A series of recent studies have found that the levels of the enzyme striatal-enriched protein tyrosine phosphatase (STEP) are raised in several different neuropsychiatric and neurodegenerative disorders, including Alzheimer's disease, fragile X syndrome, and schizophrenia. STEP normally opposes the development of synaptic strengthening, and these abnormally high levels of active STEP disrupt synaptic function by removing phosphate groups from a number of proteins, including several glutamate receptors and kinases. Dephosphorylation results in internalization of the glutamate receptors and inactivation of the kinases - events that disrupt the consolidation of memories.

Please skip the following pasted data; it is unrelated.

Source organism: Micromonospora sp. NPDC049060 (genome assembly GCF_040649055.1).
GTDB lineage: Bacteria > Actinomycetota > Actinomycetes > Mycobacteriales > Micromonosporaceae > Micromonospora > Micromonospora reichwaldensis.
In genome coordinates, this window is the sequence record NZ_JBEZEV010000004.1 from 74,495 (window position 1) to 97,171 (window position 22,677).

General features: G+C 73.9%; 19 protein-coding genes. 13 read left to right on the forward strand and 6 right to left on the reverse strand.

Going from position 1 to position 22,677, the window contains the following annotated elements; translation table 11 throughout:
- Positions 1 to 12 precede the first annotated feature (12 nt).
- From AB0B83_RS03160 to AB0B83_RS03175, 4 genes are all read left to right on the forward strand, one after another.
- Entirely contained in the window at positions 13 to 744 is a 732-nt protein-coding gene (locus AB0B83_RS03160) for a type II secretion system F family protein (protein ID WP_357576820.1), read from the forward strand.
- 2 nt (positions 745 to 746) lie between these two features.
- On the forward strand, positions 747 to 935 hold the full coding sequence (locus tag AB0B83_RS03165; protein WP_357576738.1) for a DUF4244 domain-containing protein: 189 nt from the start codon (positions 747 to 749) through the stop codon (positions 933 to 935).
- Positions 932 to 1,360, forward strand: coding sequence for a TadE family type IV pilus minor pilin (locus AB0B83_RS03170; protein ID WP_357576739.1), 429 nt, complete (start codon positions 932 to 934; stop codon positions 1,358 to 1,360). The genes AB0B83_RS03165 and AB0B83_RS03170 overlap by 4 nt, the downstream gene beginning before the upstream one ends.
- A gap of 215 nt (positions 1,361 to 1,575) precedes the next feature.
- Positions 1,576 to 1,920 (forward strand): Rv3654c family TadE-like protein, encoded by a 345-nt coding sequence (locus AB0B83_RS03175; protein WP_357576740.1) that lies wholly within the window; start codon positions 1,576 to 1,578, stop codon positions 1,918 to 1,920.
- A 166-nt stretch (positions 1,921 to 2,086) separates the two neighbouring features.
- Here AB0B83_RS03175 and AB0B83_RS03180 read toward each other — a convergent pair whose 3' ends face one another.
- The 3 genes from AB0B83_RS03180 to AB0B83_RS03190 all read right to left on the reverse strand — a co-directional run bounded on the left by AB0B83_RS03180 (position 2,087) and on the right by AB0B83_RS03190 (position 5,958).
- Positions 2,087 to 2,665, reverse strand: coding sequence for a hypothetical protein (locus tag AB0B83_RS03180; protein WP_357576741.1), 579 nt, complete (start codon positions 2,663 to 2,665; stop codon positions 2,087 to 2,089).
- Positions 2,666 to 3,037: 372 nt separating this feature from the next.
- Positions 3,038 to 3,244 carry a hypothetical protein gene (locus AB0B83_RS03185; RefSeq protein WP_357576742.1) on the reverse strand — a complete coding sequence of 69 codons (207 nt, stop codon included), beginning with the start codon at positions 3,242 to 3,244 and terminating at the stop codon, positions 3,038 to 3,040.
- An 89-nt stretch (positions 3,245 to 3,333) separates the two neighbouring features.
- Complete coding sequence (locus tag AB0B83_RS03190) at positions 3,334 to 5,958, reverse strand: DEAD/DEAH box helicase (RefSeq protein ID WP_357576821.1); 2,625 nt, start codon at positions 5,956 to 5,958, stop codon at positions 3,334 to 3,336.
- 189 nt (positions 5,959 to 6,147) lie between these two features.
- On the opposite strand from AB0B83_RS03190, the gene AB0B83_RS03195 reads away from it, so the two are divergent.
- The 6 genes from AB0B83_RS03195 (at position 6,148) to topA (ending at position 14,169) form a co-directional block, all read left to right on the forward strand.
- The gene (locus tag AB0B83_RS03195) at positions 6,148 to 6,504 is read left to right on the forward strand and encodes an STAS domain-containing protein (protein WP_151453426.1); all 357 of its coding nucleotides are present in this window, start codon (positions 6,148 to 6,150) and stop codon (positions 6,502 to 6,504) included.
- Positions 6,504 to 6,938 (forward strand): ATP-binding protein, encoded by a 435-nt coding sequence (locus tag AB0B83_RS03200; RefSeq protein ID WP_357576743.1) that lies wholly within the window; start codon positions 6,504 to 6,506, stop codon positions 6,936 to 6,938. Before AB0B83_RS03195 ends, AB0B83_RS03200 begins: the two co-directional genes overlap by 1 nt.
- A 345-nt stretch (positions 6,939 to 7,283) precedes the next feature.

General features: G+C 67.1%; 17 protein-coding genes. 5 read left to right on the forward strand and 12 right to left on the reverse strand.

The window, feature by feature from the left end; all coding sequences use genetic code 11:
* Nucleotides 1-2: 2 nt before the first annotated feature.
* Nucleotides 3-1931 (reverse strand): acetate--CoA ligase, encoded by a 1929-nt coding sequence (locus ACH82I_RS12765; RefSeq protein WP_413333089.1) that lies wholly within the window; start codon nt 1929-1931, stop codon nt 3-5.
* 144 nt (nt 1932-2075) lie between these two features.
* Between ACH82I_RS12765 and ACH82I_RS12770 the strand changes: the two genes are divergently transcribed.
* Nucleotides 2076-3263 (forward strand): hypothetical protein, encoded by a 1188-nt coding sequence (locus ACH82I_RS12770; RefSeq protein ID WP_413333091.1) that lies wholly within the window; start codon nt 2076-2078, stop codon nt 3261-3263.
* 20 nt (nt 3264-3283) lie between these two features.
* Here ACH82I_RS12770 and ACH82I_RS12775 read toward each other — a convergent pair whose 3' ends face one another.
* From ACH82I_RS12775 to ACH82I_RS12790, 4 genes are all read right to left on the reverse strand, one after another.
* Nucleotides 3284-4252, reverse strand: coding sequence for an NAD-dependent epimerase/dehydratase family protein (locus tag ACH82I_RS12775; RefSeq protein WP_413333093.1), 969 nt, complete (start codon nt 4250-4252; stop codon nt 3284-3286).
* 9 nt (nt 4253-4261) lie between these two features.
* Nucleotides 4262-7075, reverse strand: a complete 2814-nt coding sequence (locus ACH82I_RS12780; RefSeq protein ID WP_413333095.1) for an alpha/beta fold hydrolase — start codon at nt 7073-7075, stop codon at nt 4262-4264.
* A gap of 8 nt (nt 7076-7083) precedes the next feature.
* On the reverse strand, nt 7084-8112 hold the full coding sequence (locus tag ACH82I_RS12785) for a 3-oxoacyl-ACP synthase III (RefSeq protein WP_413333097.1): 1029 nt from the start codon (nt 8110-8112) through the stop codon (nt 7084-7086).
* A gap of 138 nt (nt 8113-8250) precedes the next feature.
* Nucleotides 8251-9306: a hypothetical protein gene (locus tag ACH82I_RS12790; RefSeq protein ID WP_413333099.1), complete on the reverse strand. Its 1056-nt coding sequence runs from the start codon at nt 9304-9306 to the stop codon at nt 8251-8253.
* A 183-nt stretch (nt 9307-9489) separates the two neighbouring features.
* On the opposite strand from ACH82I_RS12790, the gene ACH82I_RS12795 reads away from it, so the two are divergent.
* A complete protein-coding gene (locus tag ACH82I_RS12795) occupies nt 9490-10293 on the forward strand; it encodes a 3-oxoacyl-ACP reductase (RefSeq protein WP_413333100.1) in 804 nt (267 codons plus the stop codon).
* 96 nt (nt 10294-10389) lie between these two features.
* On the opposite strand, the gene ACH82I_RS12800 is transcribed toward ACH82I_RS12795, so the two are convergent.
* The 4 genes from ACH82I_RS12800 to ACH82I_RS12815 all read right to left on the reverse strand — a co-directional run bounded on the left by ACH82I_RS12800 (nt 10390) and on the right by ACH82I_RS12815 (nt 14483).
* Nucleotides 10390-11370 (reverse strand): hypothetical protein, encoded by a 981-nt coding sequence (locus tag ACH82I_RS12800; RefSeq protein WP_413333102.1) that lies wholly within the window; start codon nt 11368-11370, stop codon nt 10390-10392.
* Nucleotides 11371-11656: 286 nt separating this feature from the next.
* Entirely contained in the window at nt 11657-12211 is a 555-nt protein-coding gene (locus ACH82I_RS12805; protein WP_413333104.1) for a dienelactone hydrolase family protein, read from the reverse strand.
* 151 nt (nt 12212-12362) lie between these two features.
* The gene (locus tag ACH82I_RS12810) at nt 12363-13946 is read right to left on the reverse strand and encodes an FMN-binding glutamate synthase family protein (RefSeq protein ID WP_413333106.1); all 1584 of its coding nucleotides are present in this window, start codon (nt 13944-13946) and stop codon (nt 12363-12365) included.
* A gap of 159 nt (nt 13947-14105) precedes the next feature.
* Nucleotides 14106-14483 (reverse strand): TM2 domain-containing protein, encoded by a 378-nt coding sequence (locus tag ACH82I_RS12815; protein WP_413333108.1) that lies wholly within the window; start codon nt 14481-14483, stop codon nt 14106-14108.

The increase in STEP activity [likely] contributes to the cognitive deficits in AD. AD mice lacking STEP have restored levels of glutamate receptors on synaptosomal membranes and improved cognitive function, results that suggest STEP as a novel therapeutic target for AD. Here we identify the benzopentathiepin 8-(trifluoromethyl)-1,2,3,4,5-benzopenta​thiepin-6-aminehydrochloride (known as TC-2153) as a novel inhibitor of STEP, and we demonstrate the activity of TC-2153 both in vitro and in vivo. TC-2153 shows specificity towards STEP compared to several other tyrosine phosphatases and shows no toxicity to cultured neurons. Importantly, the compound reversed cognitive deficits in a mouse model of Alzheimer's disease in a way that did not involve changes in the usual pathological signs (p-tau and beta-amyloid).